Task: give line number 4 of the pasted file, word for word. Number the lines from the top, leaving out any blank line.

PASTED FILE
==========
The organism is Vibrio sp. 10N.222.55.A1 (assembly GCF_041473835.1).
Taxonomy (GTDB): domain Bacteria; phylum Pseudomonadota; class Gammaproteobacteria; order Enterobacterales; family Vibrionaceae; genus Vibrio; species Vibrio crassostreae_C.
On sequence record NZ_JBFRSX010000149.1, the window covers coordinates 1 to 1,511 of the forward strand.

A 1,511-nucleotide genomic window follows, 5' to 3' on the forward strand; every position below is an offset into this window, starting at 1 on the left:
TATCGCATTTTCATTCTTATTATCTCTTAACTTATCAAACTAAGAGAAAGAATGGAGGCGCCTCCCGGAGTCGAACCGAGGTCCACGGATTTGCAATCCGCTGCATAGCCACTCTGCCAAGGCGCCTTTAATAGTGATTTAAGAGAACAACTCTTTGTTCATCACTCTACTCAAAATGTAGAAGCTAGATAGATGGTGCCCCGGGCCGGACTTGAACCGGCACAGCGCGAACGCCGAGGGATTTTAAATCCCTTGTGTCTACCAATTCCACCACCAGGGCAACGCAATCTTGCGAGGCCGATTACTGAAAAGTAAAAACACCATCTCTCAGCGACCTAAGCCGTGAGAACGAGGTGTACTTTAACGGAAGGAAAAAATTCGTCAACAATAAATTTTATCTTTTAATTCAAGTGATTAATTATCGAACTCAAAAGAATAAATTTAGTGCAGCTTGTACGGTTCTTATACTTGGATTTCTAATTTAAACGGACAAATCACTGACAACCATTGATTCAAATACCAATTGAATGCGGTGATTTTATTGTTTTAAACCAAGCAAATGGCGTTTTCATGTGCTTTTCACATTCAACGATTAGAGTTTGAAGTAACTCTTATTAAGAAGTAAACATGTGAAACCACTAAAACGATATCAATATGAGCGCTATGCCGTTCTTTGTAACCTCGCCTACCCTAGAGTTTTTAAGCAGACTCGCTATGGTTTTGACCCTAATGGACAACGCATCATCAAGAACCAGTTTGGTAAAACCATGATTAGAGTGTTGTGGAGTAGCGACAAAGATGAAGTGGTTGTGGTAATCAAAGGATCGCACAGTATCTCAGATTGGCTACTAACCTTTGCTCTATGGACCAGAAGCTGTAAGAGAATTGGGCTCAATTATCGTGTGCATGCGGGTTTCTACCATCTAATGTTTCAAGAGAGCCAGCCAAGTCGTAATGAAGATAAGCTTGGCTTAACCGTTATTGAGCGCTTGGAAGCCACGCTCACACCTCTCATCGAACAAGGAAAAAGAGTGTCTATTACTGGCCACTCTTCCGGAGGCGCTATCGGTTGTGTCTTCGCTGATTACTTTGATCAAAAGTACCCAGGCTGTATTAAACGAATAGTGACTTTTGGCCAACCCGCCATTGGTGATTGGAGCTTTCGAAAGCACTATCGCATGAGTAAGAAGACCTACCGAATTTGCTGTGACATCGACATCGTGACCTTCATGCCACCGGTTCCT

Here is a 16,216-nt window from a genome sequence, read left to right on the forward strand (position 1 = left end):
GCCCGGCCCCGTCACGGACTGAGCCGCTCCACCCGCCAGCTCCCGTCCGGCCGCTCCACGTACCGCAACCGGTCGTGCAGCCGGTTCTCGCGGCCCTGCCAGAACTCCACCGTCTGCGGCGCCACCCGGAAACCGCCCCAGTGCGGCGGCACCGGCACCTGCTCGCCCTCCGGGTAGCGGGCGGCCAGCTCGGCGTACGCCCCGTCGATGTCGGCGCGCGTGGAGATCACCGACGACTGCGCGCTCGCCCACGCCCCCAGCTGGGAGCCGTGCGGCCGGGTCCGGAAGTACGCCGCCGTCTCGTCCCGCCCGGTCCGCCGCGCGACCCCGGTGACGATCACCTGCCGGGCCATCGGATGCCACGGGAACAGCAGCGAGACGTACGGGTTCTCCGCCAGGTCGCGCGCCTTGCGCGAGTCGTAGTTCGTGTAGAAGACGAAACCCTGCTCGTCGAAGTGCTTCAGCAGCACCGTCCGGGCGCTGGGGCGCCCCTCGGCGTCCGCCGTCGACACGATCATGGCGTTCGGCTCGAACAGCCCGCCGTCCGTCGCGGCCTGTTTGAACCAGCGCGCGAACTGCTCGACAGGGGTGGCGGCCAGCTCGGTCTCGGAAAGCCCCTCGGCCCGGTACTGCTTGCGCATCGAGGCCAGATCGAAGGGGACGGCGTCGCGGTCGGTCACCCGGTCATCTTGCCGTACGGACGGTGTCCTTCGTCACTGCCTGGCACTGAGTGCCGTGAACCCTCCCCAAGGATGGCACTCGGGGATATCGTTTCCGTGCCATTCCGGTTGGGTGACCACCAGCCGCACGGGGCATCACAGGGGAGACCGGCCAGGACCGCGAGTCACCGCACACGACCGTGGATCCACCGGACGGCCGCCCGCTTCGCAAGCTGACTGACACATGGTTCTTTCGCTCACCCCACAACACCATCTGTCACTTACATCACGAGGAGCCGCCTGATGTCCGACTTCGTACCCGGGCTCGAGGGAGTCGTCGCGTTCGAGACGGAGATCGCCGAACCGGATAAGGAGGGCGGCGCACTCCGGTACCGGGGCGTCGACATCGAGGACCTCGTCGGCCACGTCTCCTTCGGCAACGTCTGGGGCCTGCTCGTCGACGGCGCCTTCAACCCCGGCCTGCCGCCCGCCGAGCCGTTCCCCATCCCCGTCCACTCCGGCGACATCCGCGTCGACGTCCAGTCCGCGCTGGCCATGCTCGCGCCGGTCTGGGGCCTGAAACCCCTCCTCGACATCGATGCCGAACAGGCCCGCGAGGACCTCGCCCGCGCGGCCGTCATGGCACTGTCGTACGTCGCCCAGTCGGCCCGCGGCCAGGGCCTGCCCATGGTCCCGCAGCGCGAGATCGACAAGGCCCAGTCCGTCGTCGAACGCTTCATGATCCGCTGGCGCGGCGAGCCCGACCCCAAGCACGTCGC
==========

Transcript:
A 1,511-nucleotide genomic window follows, 5' to 3' on the forward strand; every position below is an offset into this window, starting at 1 on the left: